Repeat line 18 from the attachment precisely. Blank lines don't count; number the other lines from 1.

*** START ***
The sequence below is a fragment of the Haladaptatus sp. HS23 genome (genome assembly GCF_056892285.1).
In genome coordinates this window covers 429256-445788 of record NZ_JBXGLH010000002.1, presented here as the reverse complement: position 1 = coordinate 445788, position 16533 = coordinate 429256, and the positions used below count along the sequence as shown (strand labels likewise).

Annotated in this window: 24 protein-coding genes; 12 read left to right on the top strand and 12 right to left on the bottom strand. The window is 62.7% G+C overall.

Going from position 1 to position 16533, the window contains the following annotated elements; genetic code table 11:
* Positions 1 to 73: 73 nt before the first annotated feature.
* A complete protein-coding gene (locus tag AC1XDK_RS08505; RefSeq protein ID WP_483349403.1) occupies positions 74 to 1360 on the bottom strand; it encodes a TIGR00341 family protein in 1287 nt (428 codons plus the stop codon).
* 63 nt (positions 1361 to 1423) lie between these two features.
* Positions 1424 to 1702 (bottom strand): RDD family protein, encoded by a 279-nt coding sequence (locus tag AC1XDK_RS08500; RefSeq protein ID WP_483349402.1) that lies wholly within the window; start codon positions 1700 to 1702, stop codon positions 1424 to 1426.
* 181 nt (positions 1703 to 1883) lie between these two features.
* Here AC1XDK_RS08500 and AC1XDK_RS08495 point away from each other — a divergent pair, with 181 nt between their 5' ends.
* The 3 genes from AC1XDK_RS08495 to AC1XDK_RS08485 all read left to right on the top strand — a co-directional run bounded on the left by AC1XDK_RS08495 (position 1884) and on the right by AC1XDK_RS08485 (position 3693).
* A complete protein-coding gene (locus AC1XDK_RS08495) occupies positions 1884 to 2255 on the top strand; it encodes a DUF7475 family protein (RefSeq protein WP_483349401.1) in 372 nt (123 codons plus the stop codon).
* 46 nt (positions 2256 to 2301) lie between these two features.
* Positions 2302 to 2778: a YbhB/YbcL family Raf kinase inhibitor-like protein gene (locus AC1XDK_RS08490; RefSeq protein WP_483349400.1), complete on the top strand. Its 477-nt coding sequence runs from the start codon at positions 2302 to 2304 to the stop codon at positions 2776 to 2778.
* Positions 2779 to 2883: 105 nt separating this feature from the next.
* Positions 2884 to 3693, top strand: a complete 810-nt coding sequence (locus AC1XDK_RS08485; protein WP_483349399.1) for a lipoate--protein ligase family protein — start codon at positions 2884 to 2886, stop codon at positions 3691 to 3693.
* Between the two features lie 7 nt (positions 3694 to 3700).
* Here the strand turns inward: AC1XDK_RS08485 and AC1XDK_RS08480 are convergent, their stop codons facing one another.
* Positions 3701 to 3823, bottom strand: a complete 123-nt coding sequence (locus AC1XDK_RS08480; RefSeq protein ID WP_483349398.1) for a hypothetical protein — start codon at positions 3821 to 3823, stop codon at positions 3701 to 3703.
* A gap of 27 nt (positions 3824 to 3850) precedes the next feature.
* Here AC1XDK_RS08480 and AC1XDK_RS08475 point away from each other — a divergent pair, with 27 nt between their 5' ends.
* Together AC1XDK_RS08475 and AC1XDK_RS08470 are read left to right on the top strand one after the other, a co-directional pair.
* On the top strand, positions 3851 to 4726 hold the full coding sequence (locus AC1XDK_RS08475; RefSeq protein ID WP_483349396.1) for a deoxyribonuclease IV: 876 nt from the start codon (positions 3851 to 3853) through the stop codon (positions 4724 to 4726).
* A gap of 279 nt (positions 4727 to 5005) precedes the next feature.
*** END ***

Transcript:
* Here the strand turns inward: AC1XDK_RS08485 and AC1XDK_RS08480 are convergent, their stop codons facing one another.